The Nourished Psychologist: The Connection Between Food and Happiness
Monique is a Clinical Psychologist who is passionate about sharing through her blog, The Nourished Psychologist what she has discovered: that our diets and our mental health are most certainly linked. I love that she is spreading this message with such passion. In some areas we have differing views but we both believe strongly in avoiding additives and the beauty and power of real food to help us feel good. With 1 in 3 Australians going on anti-depressants at some point in their life, I think it is clear we need a little help with our happiness... each choice we make can empower us or disempower us, can lift us up or bring us down. After reading this blog I encourage you to take a look at the connection between what you are eating and how you are feeling...
How did you first come to see the link between our diet and mental health?
I have always known that in order to have good mental health we need to have good physical health. Emotions are felt within our body not in our minds so the link between our bodies and how we feel is important. However, it was not until I read an article about additives used in foods and the effects that they have on physical health, mental health and behaviour that it really hit home how much of an effect what we put into our bodies can have. I immediately removed additives from my families diet and noticed a significant effect on our sleep, behaviour, moods and energy levels. Since then I have removed refined sugar and almost all grains. The more I read and researched the more I learnt just how strong the link actually is.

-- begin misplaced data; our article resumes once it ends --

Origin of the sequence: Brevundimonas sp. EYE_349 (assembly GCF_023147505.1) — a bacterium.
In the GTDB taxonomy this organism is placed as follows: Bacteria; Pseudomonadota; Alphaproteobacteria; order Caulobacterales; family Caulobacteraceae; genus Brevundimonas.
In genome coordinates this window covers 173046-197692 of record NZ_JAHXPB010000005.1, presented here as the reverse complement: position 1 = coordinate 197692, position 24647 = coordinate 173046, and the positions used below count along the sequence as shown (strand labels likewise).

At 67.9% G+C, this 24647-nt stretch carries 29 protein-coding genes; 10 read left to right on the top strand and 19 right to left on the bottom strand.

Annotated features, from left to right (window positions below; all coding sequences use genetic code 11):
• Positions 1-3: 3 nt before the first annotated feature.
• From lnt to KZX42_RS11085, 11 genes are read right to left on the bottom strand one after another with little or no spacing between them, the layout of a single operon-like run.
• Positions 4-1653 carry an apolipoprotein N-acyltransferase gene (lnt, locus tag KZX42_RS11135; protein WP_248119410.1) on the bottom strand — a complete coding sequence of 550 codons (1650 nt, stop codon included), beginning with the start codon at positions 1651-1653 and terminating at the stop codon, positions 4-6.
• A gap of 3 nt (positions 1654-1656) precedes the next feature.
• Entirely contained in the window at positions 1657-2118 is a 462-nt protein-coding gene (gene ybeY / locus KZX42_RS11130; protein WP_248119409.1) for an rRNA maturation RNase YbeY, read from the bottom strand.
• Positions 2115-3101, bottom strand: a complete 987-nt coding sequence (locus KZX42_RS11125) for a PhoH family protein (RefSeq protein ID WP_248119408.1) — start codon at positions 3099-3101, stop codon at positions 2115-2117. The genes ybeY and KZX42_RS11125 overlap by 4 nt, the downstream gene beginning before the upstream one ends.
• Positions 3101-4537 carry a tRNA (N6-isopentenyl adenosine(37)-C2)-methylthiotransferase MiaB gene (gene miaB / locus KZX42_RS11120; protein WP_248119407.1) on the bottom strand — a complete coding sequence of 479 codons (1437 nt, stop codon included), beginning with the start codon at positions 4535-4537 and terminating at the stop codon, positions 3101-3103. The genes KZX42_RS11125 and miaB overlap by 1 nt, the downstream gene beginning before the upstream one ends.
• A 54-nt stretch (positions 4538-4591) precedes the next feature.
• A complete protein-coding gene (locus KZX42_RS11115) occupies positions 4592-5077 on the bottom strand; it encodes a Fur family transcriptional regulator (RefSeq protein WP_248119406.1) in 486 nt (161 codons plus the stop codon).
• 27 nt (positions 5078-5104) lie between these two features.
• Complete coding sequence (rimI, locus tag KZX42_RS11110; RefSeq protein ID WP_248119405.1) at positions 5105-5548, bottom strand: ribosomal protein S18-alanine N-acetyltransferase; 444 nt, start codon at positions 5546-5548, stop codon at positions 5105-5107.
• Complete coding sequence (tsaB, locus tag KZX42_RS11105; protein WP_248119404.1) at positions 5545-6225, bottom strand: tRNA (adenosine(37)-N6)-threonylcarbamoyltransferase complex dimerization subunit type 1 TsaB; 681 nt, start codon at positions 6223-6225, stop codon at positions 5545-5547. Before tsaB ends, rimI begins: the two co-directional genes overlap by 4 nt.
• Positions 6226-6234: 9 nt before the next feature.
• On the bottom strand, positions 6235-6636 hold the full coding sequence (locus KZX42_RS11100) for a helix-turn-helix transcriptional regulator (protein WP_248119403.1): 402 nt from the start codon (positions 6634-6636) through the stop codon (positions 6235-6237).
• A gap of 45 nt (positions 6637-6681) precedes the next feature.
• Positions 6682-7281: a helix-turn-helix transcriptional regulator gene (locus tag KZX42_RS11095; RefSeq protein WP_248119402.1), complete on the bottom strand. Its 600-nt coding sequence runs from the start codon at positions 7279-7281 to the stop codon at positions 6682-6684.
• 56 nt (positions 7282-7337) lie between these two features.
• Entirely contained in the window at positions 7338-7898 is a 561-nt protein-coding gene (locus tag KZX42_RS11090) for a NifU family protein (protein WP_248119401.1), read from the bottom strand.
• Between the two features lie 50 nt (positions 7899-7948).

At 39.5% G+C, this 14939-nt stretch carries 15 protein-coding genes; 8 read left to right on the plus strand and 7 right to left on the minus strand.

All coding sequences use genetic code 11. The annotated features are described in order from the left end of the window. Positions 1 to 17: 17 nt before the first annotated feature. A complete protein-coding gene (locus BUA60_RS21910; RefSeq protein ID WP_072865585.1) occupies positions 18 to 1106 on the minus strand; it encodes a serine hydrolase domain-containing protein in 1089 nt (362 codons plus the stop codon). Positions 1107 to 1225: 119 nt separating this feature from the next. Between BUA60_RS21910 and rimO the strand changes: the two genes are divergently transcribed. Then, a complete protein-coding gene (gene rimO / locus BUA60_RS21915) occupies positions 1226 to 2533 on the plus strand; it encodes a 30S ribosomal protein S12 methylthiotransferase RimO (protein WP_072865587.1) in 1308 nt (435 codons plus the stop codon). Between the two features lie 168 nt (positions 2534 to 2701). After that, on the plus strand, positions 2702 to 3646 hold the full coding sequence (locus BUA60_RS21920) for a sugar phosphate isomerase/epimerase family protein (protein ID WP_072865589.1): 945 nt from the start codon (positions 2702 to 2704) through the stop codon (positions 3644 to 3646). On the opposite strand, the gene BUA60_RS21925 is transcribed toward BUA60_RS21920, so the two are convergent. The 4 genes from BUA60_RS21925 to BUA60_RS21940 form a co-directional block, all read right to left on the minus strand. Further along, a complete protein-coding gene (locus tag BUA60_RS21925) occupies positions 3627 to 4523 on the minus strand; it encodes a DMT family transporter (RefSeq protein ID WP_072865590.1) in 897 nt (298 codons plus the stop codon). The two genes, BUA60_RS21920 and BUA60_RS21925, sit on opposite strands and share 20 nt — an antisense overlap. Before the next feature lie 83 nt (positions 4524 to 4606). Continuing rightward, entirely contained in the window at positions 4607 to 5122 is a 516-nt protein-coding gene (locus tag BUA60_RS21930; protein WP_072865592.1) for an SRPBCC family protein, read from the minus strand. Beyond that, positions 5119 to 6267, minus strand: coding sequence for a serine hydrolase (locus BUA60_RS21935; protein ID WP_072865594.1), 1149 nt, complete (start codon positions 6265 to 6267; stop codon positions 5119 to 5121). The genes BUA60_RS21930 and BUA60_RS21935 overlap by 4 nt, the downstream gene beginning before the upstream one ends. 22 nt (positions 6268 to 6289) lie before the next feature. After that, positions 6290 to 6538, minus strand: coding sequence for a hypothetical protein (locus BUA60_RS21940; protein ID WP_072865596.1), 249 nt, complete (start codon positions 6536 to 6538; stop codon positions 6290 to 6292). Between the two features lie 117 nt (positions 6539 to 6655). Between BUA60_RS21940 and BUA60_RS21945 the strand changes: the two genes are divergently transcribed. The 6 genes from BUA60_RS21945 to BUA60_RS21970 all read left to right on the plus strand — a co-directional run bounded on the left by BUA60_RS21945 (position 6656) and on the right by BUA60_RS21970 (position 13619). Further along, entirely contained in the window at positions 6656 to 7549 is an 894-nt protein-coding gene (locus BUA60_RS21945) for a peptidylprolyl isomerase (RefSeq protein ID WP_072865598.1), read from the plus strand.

What effects do additives have on children's growing bodies and minds?
I find it extremely scary what effects additives can have on our children. Various food additives (some of them that are classed as natural) can have effects such as depression, asthma, sleep disturbances, tantrums, head banging, aggressive behaviour, concentration and learning difficulties and headaches or migraines. Some additives are known carcinogens or have been linked to toxicity of various systems such as neuro, endocrine and immune systems.
I am convinced that many children who display behavioural or learning problems at school or ADHD type symptoms are experiencing the effects of additives in their diets.
Have you seen changes in your clients since bringing nutritional advice into your practice?
In my work in a public mental health service it is difficult to bring a lot of nutritional advice into my practice but I have seen clients experience more energy, improvement in mood and stabilisation of blood sugar. In my private work as The Nourished Psychologist I see clients' mental states stabilising, depression and anxiety reducing and energy levels increasing. I also think that people's confidence about making choices that work for them and learning to listen to their bodies is one of the most important and significant changes that I can help people make.
What is your opinion on gluten and mental health?
I personally believe that gluten is not a substance that is helpful to anyone. Too much research suggests the strong links between gluten and schizophrenia and also the elevated rates of all mental health disorders in people with coeliac disease.